Paris on lockdown: ‘Eccentric’ running and a chastened president
Macron admits mistakes as quarantine continues in France
My wife called me excitedly soon after having departed to the grocery store to restock our supplies of alcohol and cheese. She instructed me to run downstairs in full haste. The fellow who runs the cell phone repair shop on the corner of our street had surreptitiously reopened for half an hour. I had ten minutes left to rush over and to pay double the usual rate to have the broken screen on my phone fixed, thus avoiding the potential nightmare of meeting the apocalypse head on without access to my email.
France suffered its 20,000th death over the weekend and we are now a month into the quarantine. In terms of the state’s limitation of the individual’s movement, the quarantine has been about as severe as that of any Asian democracy. To their credit, the French have yet to introduce any of the innovations in technological surveillance that are implied by the tepidly sinister term “social tracing”. One experiences a transgressive thrill when venturing further than the legally prescribed kilometre away from home. The French police have been extraordinarily diligent in carrying out checks of documents and attestation forms which one must fill out upon leaving one’s domicile. I myself have been stopped at least half a dozen times. Once, eight riot police in full battle kit surrounded me as I jogged along the Canal St. Martain. In a typically Foucauldian act of medical state disciplining, they began to interrogate me on the reason that I was running in such an odd and even “eccentric fashion”. The grim faced gendarmes showed little appreciation for my explanation of the “Ministry of funny walks”.
The centralised French bureaucracy and state apparatus were almost literally designed to deal with this sort of social catastrophe. As my American friends have complained about the US Treasury department possibly not having the technical capacity to print their single $1200 bail out check before July, the first tranche of emergency disbursements from the French state have began appearing in people’s bank accounts. Perhaps in appreciation, the French population has largely complied with the government’s orders in a way that they had not in the past. One should remember that most of the population had refused to be inoculated during the swine flu epidemic of 2009. In fact the nearest historic antecedent (especially in relation to trust in the government in the wake of massive social upheavel) was to be seen with the 1969 pandemic that hit France in the wake of the events of May 1968. But the newspapers wrote about other matters that year, and the society had not come to a standstill.
The tone of President Macron’s third address to the French people this week, was markedly different from his previous speech on March 15th, when he had closed the border, exhorting us to feats of solidarity with wartime bluster. He had been manifestly chastened in the months since the “we are at war” speech. Macron spoke forthrightly and candidly, admitting that the French state had been shown to have been unprepared for the pandemic. Mistakes had undeniably been made. The technocratic sheen that he had shown in his earlier response had irrevocably worn off, as the much promised facial masks seemed nowhere to be found. The government’s public approval ratings for handling the crisis had plummeted by double digits.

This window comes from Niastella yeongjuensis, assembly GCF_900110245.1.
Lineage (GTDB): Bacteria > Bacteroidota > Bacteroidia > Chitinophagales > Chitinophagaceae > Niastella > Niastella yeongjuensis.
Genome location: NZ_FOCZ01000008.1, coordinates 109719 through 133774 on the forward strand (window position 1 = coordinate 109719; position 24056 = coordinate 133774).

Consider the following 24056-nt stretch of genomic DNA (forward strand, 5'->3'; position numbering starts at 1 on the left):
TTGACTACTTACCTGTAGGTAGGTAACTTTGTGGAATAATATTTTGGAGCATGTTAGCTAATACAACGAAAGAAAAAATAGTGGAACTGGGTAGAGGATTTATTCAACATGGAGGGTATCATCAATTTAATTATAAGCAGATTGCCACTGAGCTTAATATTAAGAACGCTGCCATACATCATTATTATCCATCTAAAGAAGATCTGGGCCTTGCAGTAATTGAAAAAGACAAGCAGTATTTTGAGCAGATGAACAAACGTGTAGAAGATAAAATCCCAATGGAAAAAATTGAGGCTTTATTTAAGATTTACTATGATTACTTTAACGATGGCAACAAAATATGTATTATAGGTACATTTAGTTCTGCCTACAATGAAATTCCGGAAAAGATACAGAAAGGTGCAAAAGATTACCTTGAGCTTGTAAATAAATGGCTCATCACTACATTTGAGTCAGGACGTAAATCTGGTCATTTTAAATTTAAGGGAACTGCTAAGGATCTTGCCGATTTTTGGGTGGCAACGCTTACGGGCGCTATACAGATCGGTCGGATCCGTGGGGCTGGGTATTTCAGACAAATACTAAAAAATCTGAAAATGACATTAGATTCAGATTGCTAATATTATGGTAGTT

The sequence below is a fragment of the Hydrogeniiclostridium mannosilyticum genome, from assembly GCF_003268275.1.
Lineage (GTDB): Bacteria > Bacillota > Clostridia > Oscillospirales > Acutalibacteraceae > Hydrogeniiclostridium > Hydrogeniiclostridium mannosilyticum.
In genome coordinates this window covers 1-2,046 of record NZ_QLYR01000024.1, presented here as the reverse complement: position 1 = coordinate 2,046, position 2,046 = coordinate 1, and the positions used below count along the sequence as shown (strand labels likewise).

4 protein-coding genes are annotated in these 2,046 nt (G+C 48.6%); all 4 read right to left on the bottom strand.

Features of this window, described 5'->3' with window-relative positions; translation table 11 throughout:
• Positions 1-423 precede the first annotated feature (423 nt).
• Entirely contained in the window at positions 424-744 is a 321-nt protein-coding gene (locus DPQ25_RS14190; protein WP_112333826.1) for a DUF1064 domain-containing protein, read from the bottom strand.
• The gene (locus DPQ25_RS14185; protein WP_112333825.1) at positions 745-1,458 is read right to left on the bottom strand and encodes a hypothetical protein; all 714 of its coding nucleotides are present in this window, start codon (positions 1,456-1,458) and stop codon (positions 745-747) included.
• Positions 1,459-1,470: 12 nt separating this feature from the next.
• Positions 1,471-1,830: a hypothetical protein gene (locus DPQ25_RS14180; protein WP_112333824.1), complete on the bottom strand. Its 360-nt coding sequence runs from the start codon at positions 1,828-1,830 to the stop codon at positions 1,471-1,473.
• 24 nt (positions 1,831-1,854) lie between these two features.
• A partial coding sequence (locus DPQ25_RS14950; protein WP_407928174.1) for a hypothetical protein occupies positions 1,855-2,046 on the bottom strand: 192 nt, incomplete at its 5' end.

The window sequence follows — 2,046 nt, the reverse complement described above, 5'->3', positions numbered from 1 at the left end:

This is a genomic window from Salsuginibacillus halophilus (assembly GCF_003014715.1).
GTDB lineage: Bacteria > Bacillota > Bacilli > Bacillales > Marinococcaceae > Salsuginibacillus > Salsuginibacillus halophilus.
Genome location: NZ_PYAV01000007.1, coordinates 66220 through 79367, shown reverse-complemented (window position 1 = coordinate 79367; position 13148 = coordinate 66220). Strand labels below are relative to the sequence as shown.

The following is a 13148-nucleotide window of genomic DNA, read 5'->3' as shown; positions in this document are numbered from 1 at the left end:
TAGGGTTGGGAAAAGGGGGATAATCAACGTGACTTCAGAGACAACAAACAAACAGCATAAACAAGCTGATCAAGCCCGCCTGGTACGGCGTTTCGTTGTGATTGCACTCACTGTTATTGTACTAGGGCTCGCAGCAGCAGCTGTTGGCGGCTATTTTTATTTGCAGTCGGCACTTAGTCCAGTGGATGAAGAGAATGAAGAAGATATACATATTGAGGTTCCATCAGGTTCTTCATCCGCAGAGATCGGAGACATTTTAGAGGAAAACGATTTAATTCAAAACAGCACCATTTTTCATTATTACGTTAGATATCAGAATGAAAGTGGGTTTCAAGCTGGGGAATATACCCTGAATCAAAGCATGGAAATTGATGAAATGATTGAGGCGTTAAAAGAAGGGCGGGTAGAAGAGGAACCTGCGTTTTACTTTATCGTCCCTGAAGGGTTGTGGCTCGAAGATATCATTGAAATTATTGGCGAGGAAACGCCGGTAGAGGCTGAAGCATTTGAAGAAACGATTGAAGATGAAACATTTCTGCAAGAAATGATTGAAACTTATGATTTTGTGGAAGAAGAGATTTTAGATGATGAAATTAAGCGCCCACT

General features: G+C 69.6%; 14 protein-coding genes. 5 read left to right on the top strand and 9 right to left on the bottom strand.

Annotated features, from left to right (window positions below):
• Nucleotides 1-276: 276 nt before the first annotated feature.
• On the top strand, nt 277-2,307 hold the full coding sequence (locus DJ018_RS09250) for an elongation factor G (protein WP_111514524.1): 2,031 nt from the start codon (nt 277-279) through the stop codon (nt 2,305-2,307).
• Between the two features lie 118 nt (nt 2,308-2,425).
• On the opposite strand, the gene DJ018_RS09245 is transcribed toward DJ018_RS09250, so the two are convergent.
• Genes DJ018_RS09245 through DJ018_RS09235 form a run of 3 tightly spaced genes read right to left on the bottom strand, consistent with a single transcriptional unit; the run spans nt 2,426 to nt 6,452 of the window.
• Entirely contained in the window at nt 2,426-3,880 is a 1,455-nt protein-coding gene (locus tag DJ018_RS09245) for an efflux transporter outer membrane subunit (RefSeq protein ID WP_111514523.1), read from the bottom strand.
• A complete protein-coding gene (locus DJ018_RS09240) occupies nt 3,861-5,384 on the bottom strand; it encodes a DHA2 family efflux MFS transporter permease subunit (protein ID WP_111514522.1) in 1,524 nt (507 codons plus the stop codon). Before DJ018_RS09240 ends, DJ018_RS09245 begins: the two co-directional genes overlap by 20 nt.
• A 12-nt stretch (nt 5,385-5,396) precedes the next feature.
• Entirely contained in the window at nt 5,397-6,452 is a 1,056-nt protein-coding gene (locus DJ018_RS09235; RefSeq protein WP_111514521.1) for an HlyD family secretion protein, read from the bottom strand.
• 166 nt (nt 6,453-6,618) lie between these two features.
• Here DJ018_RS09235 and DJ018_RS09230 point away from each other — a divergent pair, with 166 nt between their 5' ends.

Everyone expected the quarantine to be extended, but that the external border would remain closed indefinitely was news.
Macron explained that the French would need to continue wearing masks and gloves in public spaces and on public transport after the conclusion of the quarantine, but almost every pharmacy in Paris still seems to have a sign on its door cautioning us “Pas de masques, pas de thermomètre, pas de gel”.
Later in the week, perhaps as part of his bid to show himself to be a leader of the much frayed liberal world order, Macron proposed a compact for world peace during the course of the pandemic. It makes a certain amount of sense that we should have a farcical reprise of the Kellogg–Briand Pact if we are also to have a reprise of the Spanish flu, though the timeline is still a bit off chronologically speaking.
In France, as in swathes of the rest of the world, the advice of scientists and medical experts has accrued a moral mandate which has temporarily proffered them something akin to the right to rule. As if to underline the unexpectedly rapid manner in which expertise had regained its aura in the age of populism, Macron undertook a pilgrimage to visit the now world renowned microbiologist Didier Raoult in Marseille.
The week marked the first anniversary of the inferno that set alight the Notre-Dame Cathedral, with restoration having ceased. The French courts had also forced Amazon to shut its distribution centres in France in defence of the union workers toiling away in its warehouses, and to cease non essential deliveries. By Friday night, the French defence ministry had confirmed that the primary naval strike group of the French fleet had been knocked out of commission by the plague. Around half of the 2,300 sailors on board France’s only aircraft carrier, the Charles de Gaulle — as well as those aboard her support ships — had become infected. Despite not having any ships of the line — the Coronavirus had replicated Lord Nelson’s feat at the battle of Trafalgar, with the strike group being forced to steam home to its home port at Toulon.
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